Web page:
Sunday, June 21, 2015

Metaphors of wood and whisky

In the very first post of this blog I suggested that there were many metaphors to be had at the expense of boxes and booze, and that we would explore them all.  There may be a few in this post, so you have been warned.  All puzzles are given a name by their designer.  The names can be interesting, intellectual, playful or mysterious, suggestive of some unknown reference known only to the designer.  Most often the name has to do with the appearance or theme of the puzzle.  Sometimes, the name takes on a life of its own and becomes part of the provenance associated with the box.  The prolific puzzle box master Akio Kamei of the Karakuri Creation Group designed such a box for one of the group’s exhibitions.  Each Karakuri exhibition in recent years has a theme around which the designers create their new puzzles, and this exhibition was themed “nostalgic”.  He wanted to depict the idea of a light switch, which needed to be turned on.  Many of Kamei’s designs involve imaging real life scenarios that he has translated into a puzzle box.  In this case, the translation literally went a little off target.  The box, which is meant to be called the “electric circuit” box, based on the light switch concept, ended up being called the “Erectric Circuit” box on its official listing, certainly by accident(?).  

The "Erectric Circuit" box by Akio Kamei

You also have to understand a bit more about me to know why I found this to be particularly amusing.  When I’m not enjoying well-crafted puzzles and cocktails (or writing about them!) I sometimes have to attend to my other job, which is being a urologist.  You can say I took a professional interest in this puzzle box.  The “Erectric” Circuit box is another beautifully made design by Kamei, and you really can turn the light on.  What you can’t tell from the pictures, which would give away the secret mechanism, but which makes this box live up to its accidental name even more perfectly, is that when you turn it on, the box literally rises to the occasion.  I couldn’t make this stuff up.

How do you turn it on?


It wasn’t hard to decide how to complement this puzzle.  I was certainly up for the challenge. To celebrate this electrifying box I have paired it with “a good stiff drink”, the Yamazaki Distillers Reserve.  Japanese whisky has been around for almost 100 years, and the Yamazaki distillery was Japan’s first, founded in 1923.  Taking ages old classic scotch making techniques and giving them their own eloquent styles, Yamazaki created a world class whisky expression which has to be tasted to be believed.  I had the fortune to do just that a few years ago, when an acquaintance suggested I had to try it.  It was so good (I tried it a few times just to be sure) I resolved to pick up a bottle of my own.  Fast forward to the present, when I wandered into my local spirit shop with the intent of finally making good on that resolution, only to be laughed at by the proprietors.  Unbeknownst to me, one of the Yamazaki whiskies (the 20 year sherry cask) had recently been named “best whisky in the world of 2015” in Jim Murray’s whisky bible, and subsequently all Yamazaki and every other Japanese whisky for that matter quickly became impossible to find anywhere.  They hadn’t had any new shipments in months.  Neither had any other store in the entire city.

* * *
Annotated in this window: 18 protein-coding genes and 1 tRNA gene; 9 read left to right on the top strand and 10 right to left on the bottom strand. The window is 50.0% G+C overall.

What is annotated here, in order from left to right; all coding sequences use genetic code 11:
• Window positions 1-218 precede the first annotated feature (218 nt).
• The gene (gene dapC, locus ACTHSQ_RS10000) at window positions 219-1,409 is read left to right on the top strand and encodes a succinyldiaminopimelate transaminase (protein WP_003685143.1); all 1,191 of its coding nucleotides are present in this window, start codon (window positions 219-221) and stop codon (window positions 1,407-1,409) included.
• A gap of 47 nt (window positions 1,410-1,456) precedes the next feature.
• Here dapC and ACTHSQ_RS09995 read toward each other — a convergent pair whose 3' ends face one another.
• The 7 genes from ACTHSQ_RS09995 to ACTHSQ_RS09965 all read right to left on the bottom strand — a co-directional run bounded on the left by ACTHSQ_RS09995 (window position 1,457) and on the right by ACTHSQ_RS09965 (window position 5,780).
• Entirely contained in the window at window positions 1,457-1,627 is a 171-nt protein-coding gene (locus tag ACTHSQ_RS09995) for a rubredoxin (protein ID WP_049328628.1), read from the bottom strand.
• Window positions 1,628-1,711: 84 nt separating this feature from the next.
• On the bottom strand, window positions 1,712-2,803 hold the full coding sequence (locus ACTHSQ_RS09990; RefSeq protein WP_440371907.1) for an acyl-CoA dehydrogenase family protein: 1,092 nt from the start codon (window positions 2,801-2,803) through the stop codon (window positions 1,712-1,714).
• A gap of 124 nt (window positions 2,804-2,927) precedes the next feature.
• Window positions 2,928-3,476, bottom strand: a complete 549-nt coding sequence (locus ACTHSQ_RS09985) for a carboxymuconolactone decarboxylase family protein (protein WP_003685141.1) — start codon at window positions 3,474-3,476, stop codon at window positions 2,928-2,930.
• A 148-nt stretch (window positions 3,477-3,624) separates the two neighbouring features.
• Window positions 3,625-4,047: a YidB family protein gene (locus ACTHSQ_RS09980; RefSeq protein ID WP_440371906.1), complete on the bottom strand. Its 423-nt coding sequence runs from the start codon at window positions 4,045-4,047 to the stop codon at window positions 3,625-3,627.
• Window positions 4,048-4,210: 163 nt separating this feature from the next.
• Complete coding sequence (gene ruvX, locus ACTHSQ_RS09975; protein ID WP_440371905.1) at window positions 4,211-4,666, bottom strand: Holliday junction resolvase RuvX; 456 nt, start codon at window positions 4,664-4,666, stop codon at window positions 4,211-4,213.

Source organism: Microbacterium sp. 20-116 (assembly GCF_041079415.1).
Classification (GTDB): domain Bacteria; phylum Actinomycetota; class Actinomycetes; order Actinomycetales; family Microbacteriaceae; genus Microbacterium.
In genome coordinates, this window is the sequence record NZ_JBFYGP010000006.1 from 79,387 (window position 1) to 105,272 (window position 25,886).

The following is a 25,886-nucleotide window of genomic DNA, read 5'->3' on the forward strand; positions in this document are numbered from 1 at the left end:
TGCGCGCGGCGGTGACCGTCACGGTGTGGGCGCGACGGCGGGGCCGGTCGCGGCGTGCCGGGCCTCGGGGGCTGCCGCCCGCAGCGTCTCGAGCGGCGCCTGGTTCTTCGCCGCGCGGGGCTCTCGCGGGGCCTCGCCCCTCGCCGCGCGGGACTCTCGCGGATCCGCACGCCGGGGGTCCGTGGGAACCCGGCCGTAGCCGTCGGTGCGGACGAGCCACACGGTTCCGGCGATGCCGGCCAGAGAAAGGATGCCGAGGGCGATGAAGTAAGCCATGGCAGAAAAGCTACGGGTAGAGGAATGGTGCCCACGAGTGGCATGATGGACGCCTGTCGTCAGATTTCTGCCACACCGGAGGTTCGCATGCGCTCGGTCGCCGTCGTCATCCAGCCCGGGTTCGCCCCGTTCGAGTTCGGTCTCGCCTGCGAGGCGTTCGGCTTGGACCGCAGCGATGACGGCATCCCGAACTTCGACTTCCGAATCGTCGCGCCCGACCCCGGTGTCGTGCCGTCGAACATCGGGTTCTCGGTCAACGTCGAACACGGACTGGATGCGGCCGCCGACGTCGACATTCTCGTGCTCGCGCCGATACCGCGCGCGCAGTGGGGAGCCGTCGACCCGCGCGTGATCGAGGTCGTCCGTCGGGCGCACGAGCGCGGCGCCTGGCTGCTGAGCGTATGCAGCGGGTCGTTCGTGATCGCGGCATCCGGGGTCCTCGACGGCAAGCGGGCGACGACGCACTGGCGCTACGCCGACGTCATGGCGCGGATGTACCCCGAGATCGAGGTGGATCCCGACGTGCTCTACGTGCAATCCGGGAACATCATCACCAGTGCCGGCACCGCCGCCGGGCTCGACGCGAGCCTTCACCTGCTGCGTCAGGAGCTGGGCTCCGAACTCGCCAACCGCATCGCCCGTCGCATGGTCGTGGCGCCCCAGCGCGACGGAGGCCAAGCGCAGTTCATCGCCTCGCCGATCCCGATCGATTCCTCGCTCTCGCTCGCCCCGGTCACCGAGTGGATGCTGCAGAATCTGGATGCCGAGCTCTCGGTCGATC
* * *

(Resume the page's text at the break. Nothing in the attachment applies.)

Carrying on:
The Yamakazi Distiller's Reserve

What was I to do?  I did what most victims of the new whisky craze do and gave up hope of ever buying a bottle of the stuff.  Filed it away right next to Pappy.  I had other concerns anyway, I was leaving soon on a business trip to a tiny seaside resort town in the Netherlands called Noordwijk.  A few days later I was wandering about this tiny town, fighting off the jet lag, and discovered the town’s own tiny spirits shop.  And I don’t make a habit of finding every spirit shop wherever I go, just trust me this one magically appeared, with a bottle of Yamazaki waiting on the shelf inside. The Distillers Reserve is an elegant blend of different caskings from the distillery, including whisky aged in French Bordeaux casks, Japanese Mizunara casks, and the famous 20 year Sherry casks.  And it’s amazing, full of fruit, oak and spice.  There might still be a bottle left in Noordwijk, but I’d hurry if I were you.  Just like the saying goes, a good whisky is hard to find.  Or was it a hard puzzle is good to find?  Anyway this story, about whisky and wood, has a happy ending after all.

Happy Father's Day!

Happy Father's Day everyone!

For more on Akio Kamei:

For more on the Yamazaki:

3 comments:

  1. Incredible that you found a bottle just where you happened to go in Europe! I suspect that this bottle cost considerably more than the hideously expensive puzzle boxes that you buy!

    Unfortunately (or luckily) I cannot drink whisky any more after an "incident" with a bottle of whisky when I was a medical student. Let's just say it was full at the beginning and empty at the end and it's a very easy puke!!!

    Kevin
    Puzzlemad

    ReplyDelete
  2. It was fate, Kevin. And the puzzle boxes are not hideously expensive. They are incredibly reasonable. And Mrs B+B reads this blog. Just sayin.

    ReplyDelete
  3. Being a loyal Jamieson's fan, and because your potion is so inaccessible, I will buy the box and the most suitable love potion substitute. I am sure Pappy and the Urologist will thank me later.

    ReplyDelete